Once the above conditions are satisfied, the parties can enjoy the benefit of complete equivalence in all aspects of the two margin regimes. They have a choice whether to adopt the CFTC’s or EU’s margin rules, and adherence to the EU framework provides an exemption from margining under the CFTC regime.  

EU: limited equivalence

In the EU, the equivalence has a more limited application; it does not give rise to a substituted compliance regime analogous to that introduced by the CFTC. Instead, equivalence is recognized in the following elements of the margin rules:

  • Material swaps exposure/initial margin (IM) threshold. Under both regimes, initial margin exchange is conditioned on the counterparties exceeding the materiality threshold of $8 billion (in the US) or EUR 8 billion (in the EU) in the average daily notional value of non-cleared OTC derivatives. These amounts are deemed equivalent by the regulators, and compliance with either threshold will suffice.
  • Minimum transfer amount (MTA). A combined MTA of initial and variation margin is set at $500,000 in the US and EUR 500,000 in the EU. Those amounts are also considered equivalent.
  • Eligible collateral. The regulators recognize the equivalency of the list of eligible collateral, as well as the way it is held and segregated.
  • IM calculation. The requirements for IM calculation by way of the use of SIMM (standardized initial margin model), internal and third party models are deemed equivalent in both jurisdictions.

In sum, the equivalence determination made by the EC and the CFTC is not all-encompassing, and contains caveats which may preclude trading counterparties from relying on one regime to the exclusion of another. It is also worth noting that substituted compliance is a one-way street – it only provides leeway to a subset of firms subject to both the US and EU margin frameworks, allowing them to rely on the EU’s (at times less restrictive) margin rules in lieu of the CFTC’s regime. It does not work the other way round: the EU has not provided reciprocal relief to EU-regulated entities, and CFTC-margin-compliant European firms will still be subject to EMIR.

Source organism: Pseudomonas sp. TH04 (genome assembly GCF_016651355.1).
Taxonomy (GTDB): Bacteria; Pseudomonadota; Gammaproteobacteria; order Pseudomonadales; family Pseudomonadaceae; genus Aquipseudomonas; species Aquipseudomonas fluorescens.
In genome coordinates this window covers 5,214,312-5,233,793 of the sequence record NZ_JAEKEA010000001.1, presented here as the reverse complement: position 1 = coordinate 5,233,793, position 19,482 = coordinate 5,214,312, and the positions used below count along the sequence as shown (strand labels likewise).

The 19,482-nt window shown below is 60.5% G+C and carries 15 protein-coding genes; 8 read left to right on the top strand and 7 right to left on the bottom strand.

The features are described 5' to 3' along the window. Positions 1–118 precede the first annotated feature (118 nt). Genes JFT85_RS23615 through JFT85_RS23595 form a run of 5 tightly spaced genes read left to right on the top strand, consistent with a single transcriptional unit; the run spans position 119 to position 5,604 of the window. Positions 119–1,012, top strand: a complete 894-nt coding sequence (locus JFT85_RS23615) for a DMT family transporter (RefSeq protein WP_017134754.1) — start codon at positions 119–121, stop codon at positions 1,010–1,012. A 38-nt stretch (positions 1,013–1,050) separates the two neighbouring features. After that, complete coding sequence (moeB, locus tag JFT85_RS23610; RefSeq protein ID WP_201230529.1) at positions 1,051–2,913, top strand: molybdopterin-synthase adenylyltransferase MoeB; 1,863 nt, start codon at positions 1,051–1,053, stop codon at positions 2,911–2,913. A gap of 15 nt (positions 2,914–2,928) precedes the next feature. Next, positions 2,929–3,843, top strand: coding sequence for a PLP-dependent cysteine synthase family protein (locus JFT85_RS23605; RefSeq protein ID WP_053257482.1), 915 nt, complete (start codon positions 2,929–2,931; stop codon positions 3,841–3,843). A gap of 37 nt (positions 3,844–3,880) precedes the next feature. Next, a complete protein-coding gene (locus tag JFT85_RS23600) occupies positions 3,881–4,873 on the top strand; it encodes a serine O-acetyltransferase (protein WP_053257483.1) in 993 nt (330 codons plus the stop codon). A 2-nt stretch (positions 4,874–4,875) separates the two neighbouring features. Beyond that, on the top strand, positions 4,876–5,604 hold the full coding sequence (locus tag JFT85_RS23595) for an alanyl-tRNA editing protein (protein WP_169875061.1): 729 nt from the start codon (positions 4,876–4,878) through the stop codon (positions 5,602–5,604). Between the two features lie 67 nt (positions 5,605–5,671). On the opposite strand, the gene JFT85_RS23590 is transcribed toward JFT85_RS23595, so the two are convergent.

Whether this recent regulatory attempt to create an international margin framework for non-centrally cleared OTC derivatives will be  successful and will result in practical benefits for asset managers and other investment firms has yet to be seen. Financial firms seem to have a choice between preserving the status quo in margining their relationships or using the American substituted compliance model. In case of the former, it is anticipated that firms will continue to take a conservative approach and choose the strictest elements of each margin regime applicable to their derivatives business. On the upside, the EC has simplified the task of reconciling the two regimes by clarifying some, but not all, of the apparent discrepancies in the rules. If the latter approach prevails, firms will have to set aside additional costs to determine whether substituted compliance relief is available and can be applied to their trading relationships. In this case, the assessment will need to be broken down not only by trading entities, but also by the type of OTC derivatives/swaps in question. It remains to be seen whether the declared equivalence will result in substantial cost savings for the industry, as determining whether substituted compliance applies is itself a costly exercise.

Julia Goptarenko is a graduate of Stanford Law School (LL.M) and a derivatives attorney/ISDA negotiator at Thomson Reuters.


[i] See Margin Requirements for Uncleared Swaps for Swap Dealers and Major Swap Participants, 81 FR 636 (Jan. 6, 2016). Margin Requirements for Uncleared Swaps for Swap Dealers and Major Swap Participants – Cross-Border Application of the Margin Requirements, 81 FR 34818 (May 31, 2016)

[ii] See Regulation No. 2016/2251 of October 4, 2016 Supplementing Regulation (EU) No 648/2012 of the European Parliament and Council of July 4, 2012 on OTC Derivatives, CCP and Trade Repositories with Regard to RTS for Risk-Mitigation Techniques for OTC Derivative Contracts Not Centrally Cleared by a CCP (as corrected by Commission Delegated Regulation (EU) 2017/323 of January 20, 2017).